Okay, a quick introduction. Soorarai Pottru (Praise the brave) is a rag to riches story of one Nedumaaran Rajangam (aka Maara ) who, against all the odds, goes on to build an airline company. The plot is loosely based on life events of GR Gopinath, one of the co-founders of Deccan Airlines aka Simplifly Deccan or Air Deccan.
There were a huge hype and build-up over this movie, deservedly so. Apparently, this was the most anticipated movie of 2020, delayed only due to pandemic. Eventually, when released, it was oversubscribed on OTT, resulting in Amazon Prime Video platform to crash intermittently and repeatedly.
Anyways, this movie was an obvious choice for ODFE – (Obligatory Deepavali Family Entertainer). Unfortunately, my other chooses were :
- Chhalaang, a romcom, time-pass flick but meets my mandatory pre-requisite – the movie should not star nepo-kids! Unfortunately, Nushrat Bharucha wraps herself in make-up, and Rajkumar Rao goes on to pull same Ganwaar expressions. We yawned halfway through them the movie and then abandoned.
- Mookuthi Amman, another Tamizh movie which starts off great but drags itself into becoming clichéd them “Take a dig at a baba”. The choice of target was Nityananda Swamy’ movie-equivalent. During halfway a little bird caller Twitter flew in told me director actually had shot a few scenes targeting other social issues and then chickened out to include them in final release !.
- Laxmii, Its IMDB rating (2.9 as of today) speaks volumes of it. We will talk about this in some other post. But No – I did not watch this.
Okay, Back to Soorarai Pottru. It has its share of flaws. But, if you park it for the moment and focus on the value movie brings – its a fantastic movie. It successfully and accurately paints the picture of 90s India and its business environment. It explains the bureaucratic mess that India was, notorious red-tape terrorism, a hangover of licence-Raj, hand in glove nexus of the powerful with government, the quid pro quo and so on. It shows how it was a crime to dream is free and independent India.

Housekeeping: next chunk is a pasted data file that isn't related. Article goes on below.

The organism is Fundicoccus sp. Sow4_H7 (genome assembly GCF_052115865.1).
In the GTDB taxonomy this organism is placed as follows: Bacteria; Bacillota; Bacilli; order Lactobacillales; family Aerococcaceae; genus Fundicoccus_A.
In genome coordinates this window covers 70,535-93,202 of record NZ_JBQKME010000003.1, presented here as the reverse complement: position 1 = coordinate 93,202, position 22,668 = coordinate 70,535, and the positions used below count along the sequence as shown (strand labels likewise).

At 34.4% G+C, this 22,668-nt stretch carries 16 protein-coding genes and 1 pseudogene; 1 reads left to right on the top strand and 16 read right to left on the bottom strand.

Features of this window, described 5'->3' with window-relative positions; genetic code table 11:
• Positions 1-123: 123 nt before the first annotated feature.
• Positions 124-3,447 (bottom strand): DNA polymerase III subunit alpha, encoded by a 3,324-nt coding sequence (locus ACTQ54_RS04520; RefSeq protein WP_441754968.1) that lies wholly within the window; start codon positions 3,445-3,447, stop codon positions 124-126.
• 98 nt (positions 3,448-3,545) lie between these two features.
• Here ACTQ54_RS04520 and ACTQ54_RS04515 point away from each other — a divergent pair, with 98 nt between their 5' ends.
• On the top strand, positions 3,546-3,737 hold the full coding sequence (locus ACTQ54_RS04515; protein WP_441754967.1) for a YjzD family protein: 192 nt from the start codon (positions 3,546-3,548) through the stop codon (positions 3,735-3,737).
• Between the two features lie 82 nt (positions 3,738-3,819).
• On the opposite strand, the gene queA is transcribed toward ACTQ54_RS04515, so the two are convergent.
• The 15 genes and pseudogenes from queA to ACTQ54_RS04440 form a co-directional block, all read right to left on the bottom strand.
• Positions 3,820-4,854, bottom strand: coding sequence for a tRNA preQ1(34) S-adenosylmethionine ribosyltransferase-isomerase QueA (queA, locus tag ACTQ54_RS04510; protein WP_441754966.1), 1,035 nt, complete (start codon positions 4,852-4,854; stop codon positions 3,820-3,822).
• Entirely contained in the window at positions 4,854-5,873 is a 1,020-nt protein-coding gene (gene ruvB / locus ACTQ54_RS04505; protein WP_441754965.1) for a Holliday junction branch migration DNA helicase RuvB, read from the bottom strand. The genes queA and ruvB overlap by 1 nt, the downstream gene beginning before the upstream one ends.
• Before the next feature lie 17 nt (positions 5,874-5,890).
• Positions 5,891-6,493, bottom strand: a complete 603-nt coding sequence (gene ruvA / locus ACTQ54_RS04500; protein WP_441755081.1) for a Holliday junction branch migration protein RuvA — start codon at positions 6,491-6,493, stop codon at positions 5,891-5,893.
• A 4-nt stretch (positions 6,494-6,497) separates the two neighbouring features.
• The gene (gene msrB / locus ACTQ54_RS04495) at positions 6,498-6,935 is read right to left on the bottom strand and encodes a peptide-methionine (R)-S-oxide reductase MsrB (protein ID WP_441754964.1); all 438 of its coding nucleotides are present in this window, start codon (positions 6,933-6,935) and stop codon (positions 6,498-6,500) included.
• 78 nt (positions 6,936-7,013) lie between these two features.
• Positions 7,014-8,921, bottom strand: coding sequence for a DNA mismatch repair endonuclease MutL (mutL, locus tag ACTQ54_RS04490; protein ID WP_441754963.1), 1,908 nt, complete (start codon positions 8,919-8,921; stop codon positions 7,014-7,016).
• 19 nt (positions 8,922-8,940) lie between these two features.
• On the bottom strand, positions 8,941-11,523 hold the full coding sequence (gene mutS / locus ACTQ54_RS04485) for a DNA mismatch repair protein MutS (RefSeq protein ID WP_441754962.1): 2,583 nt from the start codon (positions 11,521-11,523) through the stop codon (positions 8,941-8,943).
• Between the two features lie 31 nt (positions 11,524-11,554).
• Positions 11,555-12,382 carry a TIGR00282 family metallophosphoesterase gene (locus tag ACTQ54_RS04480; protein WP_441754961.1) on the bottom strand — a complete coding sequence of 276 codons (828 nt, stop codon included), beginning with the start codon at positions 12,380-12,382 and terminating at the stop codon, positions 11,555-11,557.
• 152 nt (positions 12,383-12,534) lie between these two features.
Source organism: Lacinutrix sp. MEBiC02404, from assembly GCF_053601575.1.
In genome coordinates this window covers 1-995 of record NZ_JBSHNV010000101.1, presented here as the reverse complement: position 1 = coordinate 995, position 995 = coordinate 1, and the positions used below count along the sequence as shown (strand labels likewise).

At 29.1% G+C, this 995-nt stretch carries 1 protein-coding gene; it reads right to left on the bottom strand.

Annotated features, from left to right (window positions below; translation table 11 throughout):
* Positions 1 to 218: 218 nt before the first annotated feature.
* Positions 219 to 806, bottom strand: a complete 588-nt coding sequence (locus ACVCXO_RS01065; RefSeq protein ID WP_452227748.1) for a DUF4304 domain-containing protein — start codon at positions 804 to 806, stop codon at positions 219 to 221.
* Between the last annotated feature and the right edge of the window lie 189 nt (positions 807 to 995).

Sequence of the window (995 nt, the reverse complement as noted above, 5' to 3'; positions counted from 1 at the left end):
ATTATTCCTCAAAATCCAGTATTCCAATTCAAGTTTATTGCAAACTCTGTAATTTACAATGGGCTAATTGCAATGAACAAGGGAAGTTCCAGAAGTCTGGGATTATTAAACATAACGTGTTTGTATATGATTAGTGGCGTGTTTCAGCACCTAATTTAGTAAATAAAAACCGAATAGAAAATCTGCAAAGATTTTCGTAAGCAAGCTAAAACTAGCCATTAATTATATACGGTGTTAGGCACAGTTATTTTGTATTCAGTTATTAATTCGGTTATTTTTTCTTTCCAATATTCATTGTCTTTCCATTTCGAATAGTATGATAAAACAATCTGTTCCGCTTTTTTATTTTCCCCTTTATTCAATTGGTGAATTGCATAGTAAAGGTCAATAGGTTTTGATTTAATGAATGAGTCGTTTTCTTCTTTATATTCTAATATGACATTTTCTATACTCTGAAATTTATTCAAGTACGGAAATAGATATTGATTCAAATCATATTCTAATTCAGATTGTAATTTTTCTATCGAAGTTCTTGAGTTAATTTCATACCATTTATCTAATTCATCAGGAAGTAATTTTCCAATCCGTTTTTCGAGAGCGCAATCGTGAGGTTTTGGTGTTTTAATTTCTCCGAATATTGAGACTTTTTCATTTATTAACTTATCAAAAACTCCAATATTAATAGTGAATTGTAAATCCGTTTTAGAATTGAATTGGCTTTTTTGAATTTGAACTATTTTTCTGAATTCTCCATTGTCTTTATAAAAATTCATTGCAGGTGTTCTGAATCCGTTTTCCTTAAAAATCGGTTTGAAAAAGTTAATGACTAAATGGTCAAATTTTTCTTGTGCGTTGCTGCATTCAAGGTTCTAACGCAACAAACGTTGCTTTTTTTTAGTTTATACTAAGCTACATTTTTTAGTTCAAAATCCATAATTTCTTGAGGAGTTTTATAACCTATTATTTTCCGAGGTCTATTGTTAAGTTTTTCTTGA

What worked well :
- Great plot and script. It’s a story which had to be told. As I have told before a Bollywood producer will never pick the story of a hero unless of course, the protagonist falls in love with a Pakistani girl.
- Casting is exceptional. Except for that cigar smoking potbelly air force training officer, all actors have pulled great character. Aparna and Paresh Rawal were exceptional . However, Urvashi, as Suriya’s Mother, steals the show. In fact, she had an even better role in Mookuthi Amman. What a classy actor – I am a fan!
- Good to see Tamizh (or south) movies nowadays casting main heroines with complexions. These roles were otherwise reserved to Punjabi Tamannas, Agarwals or even English actors like Amy. Go local!
- “show, not tell” kind of storytelling. This is a very welcome change. This movie does not treat the audience as idiots.
- There is great respect for the Indian Armed forces in the movie. Again, Bollywood always and never gets this sentiment !! How difficult is it Mr Karan Johar? They save our lives, and we say Thank you!
What did not work well :
- More often than not, the movie gets too loud and overdramatic. Several scenes were designed to be so emotional and dramatic; it leaves a bad taste in the mouth. A more subtle messaging would’ve been more effective.
- I refuse to believe there ever was a day on Indian soil, in which an air-force officer had to beg for money. If that really happened, then it’s a great shame for us!
- Inconsistencies: should I believe a modern farmer wearing chinos as a nightwear and sets up drip-irrigation did not choose to build a toilet? He sends his prospective fiancé for open defecation? What bullshit.!
- One of the friends of Maara, is, unfortunately, named as Che. Che is supposed to be short for “Chaitanya”. Hope you get an irony here; A man gets named after one of the greatest saints of 15th century and then gets it shortened to a south American mass murderer. Understandably it’s so 90s, that was in fashion, and we were just coming out of a socialist mindset. We are in the 21st century now, and we no longer name kids after Guevara. We name them after Timur lane.